For the next several posts, I will comment on the Perseus series by Edward Burne-Jones . These paintings are based not strictly on the story from ancient Greek mythology but also on a rather florid nineteenth century poem whose title and author at present escape my memory. Take, for example, the first painting in the series: The call of Perseus.
In looking up the details of the legend, I could find no mention of what this picture depicts, so I am assuming this scene came from the poem. The actual background is that the demigod Perseus was the son of Zeus and a mortal named Danae. Later on in the story, Perseus shields his mother from an amorous king under whose hospitality they are living. In an effort to disgrace Perseus, this king creates an occasion for various men to give him horses as gifts. Perseus (“of course, of course” for those who might recognize this phrase) has no horse but offers to fulfill any wish that the king might lay upon him. He is assigned the seemingly impossible task of bringing back the head of Medusa, a Gorgon with snakes for hair. Upon the mere sight of her, onlookers turn to stone.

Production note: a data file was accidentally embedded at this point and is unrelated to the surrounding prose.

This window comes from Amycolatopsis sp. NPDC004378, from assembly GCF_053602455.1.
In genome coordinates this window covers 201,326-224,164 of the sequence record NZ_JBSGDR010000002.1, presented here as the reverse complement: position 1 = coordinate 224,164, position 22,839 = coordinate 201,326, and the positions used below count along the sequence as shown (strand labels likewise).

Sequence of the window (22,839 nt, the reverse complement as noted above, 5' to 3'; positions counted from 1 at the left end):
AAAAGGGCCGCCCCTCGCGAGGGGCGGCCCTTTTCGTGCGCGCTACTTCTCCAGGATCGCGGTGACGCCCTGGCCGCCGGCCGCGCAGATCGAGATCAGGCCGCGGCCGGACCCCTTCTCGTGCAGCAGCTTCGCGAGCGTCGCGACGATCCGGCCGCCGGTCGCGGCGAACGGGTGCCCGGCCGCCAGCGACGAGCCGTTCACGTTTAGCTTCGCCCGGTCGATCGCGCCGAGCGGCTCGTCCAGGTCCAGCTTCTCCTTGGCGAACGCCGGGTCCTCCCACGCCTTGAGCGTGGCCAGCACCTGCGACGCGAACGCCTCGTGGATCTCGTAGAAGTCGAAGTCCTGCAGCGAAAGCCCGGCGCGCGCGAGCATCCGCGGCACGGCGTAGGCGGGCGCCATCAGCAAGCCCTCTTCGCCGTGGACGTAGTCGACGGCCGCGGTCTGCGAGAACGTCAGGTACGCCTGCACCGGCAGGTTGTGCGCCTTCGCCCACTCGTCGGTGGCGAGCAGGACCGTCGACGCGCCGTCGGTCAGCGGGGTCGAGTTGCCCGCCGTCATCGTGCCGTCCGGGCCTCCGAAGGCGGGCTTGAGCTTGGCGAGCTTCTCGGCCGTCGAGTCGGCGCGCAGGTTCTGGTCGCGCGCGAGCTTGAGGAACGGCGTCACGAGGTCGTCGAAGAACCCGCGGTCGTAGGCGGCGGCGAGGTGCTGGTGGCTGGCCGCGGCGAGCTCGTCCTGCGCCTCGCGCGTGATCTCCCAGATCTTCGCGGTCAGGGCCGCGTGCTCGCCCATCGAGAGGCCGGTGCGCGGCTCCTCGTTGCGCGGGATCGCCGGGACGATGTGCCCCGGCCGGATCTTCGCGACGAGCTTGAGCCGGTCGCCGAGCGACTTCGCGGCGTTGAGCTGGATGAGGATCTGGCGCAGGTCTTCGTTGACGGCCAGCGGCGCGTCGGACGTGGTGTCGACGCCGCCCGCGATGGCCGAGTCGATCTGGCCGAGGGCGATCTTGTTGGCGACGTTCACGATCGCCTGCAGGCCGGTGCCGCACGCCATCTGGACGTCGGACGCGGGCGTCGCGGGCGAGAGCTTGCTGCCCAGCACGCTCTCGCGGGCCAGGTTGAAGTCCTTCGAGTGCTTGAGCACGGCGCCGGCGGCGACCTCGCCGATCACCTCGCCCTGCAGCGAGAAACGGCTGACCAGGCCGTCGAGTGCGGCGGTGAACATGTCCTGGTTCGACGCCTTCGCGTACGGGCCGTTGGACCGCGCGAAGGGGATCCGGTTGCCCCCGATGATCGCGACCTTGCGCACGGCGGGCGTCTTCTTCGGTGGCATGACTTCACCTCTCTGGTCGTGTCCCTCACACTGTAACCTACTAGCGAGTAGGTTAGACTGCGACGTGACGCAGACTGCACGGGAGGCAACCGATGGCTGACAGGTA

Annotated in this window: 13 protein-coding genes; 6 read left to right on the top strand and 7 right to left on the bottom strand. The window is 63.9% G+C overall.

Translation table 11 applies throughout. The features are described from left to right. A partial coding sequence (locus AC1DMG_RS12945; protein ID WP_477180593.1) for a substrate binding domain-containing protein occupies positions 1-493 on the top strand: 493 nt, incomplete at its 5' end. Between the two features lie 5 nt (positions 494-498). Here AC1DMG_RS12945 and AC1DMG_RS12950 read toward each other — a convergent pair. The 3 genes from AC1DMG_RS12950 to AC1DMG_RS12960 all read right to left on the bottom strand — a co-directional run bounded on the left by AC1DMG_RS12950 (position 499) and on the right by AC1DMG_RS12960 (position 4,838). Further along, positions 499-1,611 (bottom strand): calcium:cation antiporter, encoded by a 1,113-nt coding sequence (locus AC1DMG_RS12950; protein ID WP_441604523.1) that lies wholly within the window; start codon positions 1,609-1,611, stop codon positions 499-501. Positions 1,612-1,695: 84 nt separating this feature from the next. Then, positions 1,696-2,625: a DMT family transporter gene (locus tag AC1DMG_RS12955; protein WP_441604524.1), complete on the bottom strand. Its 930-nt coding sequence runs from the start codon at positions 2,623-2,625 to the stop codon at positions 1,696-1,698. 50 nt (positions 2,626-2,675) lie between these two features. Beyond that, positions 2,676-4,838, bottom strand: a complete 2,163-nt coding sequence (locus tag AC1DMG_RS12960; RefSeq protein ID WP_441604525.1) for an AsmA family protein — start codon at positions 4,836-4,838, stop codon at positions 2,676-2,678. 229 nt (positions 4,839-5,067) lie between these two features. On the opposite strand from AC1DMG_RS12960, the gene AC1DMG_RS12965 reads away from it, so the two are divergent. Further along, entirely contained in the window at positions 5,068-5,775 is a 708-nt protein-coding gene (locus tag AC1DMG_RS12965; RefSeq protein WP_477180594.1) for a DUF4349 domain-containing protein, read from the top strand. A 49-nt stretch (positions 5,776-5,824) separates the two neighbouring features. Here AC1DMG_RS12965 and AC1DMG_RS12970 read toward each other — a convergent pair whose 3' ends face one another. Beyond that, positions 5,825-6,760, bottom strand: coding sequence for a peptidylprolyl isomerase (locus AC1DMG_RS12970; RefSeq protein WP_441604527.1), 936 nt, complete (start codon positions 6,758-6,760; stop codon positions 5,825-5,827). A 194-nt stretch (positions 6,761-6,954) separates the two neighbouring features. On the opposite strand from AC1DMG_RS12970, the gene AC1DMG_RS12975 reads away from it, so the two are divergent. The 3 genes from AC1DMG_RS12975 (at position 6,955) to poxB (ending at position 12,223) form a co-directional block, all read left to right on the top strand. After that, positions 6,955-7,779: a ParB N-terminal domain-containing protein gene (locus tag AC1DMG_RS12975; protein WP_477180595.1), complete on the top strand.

(to be continued)